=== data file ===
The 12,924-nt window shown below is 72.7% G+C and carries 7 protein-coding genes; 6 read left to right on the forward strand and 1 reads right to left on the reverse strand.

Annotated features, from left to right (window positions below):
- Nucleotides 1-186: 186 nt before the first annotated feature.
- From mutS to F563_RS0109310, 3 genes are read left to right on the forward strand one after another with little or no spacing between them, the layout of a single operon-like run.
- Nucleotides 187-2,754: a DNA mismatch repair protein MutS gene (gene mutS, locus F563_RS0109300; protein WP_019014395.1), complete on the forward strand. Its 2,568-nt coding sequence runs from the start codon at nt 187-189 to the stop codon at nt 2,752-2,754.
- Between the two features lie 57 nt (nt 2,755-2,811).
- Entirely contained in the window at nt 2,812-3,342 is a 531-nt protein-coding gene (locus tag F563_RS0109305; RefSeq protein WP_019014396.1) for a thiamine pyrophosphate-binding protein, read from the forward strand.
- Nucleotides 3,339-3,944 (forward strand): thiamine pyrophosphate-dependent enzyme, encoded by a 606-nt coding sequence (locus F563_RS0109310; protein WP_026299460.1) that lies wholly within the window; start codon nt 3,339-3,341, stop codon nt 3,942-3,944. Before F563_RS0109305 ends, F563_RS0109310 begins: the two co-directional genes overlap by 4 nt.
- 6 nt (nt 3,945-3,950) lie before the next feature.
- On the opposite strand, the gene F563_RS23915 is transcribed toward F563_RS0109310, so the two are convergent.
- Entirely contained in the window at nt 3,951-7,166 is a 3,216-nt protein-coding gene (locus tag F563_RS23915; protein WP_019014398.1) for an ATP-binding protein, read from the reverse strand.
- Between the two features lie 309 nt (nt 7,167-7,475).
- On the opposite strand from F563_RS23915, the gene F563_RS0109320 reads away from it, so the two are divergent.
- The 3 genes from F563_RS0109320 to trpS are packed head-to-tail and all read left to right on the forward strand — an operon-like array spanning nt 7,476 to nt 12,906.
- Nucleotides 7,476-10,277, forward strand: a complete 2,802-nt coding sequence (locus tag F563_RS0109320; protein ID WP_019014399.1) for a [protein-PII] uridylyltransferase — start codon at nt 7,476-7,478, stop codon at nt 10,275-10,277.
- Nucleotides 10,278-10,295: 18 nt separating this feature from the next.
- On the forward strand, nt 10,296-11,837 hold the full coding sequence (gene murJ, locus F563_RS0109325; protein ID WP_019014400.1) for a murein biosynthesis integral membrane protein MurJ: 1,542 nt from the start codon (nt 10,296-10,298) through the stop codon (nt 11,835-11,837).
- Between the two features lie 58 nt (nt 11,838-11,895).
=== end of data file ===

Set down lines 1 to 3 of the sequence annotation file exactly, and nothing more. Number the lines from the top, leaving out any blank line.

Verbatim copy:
The 12,924-nt window shown below is 72.7% G+C and carries 7 protein-coding genes; 6 read left to right on the forward strand and 1 reads right to left on the reverse strand.

Annotated features, from left to right (window positions below):
- Nucleotides 1-186: 186 nt before the first annotated feature.